A Plumed Serpent's Legacy Traced in Magnificent Artworks . . .
An incredible exhibit at the Dallas Museum of Art inspired this report and further research into the era of "The Plumed Serpent" featured in the exhibit. That describes an early patron diety of the ancient kingdoms of southern Mexico; namely, a diety named Quetzalcoatl, represented in various artifacts as a feathered or a plumed serpent.
Interestingly, this plumed serpent diety finds its way into histories of the early adventures of Cortez and Montezuma, and even appears in the works of Joseph Smith, the founder of the Latter Day Saints religion, who regarded this deity as one of many manifestations of the Christ, believed to have visited this hemisphere following his miraculous resurrection.
In the southern Mexican kingdoms this diety was regarded as the incarnation of spirit forces of wind and rain, with physical attributes of a serpent and the quetzel bird, resulting in an image and name of a feathered serpent.
Various authors have theorized that Quetzalcoatl is a being thought to have sprouted from a central master culture source and shared across many cultures including Egyptian, Aztec, Mayan and Olmec. A plethora of stories of a bearded white man bringing knowledge or enlightenment and alleged to be Quetzalcoatl commonly shared among many peoples.
There are many representations in artworks of this diety in stone carvings, painted codices, turquoise mosaics, gold, textiles; rare artworks which trace the history of the period as trade routes developed and entrepreneurs exploited and spread the lore across southern Mexico, Central America, the American Southwest during the Postclassic period (900-1512 AD) and early colonial period.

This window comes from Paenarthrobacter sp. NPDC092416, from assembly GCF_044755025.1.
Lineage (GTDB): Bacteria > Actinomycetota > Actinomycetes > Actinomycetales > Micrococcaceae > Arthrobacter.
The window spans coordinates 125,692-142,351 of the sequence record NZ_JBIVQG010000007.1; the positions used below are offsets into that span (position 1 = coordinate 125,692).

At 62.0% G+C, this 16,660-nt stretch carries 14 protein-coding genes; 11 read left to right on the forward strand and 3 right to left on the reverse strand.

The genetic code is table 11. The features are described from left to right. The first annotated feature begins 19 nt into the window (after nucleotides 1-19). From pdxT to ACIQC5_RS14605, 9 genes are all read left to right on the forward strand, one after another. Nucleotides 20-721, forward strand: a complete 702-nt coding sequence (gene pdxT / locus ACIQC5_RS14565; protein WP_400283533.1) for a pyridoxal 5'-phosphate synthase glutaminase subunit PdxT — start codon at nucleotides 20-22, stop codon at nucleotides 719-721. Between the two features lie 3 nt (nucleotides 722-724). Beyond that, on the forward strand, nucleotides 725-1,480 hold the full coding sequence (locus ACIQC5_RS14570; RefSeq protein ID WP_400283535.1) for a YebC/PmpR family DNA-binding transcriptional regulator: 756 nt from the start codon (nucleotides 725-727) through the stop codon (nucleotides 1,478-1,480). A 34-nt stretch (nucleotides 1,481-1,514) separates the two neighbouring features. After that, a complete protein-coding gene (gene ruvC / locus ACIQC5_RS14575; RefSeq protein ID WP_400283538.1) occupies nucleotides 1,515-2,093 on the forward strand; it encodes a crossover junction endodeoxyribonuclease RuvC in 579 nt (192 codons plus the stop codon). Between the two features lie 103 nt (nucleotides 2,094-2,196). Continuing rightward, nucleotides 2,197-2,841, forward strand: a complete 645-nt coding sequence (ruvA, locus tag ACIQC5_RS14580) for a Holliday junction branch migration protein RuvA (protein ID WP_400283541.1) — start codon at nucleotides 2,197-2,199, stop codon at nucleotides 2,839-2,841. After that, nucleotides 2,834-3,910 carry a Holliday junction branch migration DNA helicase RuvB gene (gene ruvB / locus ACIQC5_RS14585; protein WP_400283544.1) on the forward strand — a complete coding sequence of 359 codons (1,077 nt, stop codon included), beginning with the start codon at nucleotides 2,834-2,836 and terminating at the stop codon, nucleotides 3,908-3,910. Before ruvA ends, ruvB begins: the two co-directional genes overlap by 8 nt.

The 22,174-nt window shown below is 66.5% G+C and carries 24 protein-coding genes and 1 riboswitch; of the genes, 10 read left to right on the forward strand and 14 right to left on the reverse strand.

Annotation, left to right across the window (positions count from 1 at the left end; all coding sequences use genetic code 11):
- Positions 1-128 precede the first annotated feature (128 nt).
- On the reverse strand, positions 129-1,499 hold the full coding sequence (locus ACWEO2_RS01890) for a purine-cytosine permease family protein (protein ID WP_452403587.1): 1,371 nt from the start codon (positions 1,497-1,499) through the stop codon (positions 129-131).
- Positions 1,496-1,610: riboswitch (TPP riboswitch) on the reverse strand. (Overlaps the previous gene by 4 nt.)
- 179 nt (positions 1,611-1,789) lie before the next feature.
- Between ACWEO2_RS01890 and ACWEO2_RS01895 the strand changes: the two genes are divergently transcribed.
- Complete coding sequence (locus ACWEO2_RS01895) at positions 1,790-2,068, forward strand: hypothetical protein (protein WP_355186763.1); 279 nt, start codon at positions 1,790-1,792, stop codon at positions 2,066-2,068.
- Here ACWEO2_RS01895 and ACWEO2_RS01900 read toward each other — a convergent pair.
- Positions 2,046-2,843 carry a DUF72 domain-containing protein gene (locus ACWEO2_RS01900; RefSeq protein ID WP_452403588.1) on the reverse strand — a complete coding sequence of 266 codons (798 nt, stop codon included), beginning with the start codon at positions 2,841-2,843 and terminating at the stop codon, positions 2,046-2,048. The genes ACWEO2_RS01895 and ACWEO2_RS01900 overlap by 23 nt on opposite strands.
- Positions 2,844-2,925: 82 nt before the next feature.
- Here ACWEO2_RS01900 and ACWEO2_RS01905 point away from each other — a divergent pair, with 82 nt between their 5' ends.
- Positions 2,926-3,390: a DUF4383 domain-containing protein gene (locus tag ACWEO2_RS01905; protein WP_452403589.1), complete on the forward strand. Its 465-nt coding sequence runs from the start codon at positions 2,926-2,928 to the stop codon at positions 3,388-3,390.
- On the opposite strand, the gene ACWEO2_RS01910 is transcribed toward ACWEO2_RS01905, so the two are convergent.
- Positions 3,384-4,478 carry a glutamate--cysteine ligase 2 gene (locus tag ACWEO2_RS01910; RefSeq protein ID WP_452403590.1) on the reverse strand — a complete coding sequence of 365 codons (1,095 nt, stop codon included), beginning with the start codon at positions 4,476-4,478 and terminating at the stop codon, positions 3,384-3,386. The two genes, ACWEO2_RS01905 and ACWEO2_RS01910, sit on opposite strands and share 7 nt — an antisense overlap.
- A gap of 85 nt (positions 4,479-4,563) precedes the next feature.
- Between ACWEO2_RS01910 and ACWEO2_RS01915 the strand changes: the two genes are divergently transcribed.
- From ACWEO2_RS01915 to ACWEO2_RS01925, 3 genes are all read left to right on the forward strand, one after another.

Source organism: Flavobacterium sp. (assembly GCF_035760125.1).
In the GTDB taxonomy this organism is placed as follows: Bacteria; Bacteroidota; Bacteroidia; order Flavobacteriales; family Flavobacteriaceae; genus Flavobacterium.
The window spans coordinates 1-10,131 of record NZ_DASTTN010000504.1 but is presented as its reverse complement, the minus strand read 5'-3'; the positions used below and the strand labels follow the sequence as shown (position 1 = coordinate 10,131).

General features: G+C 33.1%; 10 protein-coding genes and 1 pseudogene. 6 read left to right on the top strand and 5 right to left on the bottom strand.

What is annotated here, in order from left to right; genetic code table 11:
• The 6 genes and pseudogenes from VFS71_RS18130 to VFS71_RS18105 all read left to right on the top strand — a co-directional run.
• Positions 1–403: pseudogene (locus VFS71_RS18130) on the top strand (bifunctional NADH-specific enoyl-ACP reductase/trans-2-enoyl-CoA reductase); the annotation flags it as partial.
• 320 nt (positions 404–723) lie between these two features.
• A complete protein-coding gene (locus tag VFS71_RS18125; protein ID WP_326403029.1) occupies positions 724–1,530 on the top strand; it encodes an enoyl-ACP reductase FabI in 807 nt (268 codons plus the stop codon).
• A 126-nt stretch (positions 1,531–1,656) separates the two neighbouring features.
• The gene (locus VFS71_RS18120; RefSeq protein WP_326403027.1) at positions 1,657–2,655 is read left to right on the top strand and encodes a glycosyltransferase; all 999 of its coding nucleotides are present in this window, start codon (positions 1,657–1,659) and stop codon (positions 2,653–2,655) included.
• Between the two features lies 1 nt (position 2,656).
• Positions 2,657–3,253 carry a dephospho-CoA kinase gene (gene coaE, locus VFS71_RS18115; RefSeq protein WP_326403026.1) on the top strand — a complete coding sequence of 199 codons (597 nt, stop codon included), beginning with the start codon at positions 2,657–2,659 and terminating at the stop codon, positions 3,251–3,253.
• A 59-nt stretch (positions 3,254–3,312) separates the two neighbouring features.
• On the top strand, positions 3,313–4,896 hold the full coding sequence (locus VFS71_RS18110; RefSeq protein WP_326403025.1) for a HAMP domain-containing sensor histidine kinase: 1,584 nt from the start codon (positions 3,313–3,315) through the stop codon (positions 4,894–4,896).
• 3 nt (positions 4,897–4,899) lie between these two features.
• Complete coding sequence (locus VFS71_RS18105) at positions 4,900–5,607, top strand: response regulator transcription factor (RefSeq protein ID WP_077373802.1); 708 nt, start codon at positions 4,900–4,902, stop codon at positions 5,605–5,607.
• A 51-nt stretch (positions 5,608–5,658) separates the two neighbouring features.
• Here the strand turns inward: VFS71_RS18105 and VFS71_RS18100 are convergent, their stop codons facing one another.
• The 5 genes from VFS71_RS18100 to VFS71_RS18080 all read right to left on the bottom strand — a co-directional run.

In this vacuum
It's all there is.
______© Nellieanna H. Hay
It was an era of cultural development in Mesoamerica, when the trade networks spread the images and the exchange of associated goods and ideas of the Plumed Serpent deity, which became broadcast across great distances. In fact the southern Mexican kingdoms recognized Quetzalcotl as founder-patron and to this day are known as The Children of the Plumed Serpent.
The following video is of the same exhibit at its previous showing at the Los Angeles Museum of Art. All the displays it shows were exactly the same as those my friend Val and I saw and studied.
Children of the Plumed Serpent
We plan to go back and see it again before it leaves in November for its next showing.
The artifacts are breathtaking, from pottery to jewelry to deity images. It makes one think how humans quest for avatars to trust and to endow with special powers greater than our own. It is typical of peoples of all ages and locations. It makes one think.
Gold jewelry in the mode of that time.
The precious, rare artifacts are prepared for exhibit at DMA
It's a humbling experience to view things of antiquity which represented such meaning to the peoples of the time. The artistry of these pieces shows the level of civilization that was in progress at that time - and, obviously, had been inherited from earlier times.
When we feel smug or superior about our so-called modern progress and sophistication, we need but look at such as this to gain more perspective about where we fit into the 'big picture'.
Thank you for browsing with me - not an academic look at this time and era, but a spontaneous response to something so impressive I simply had to share it.
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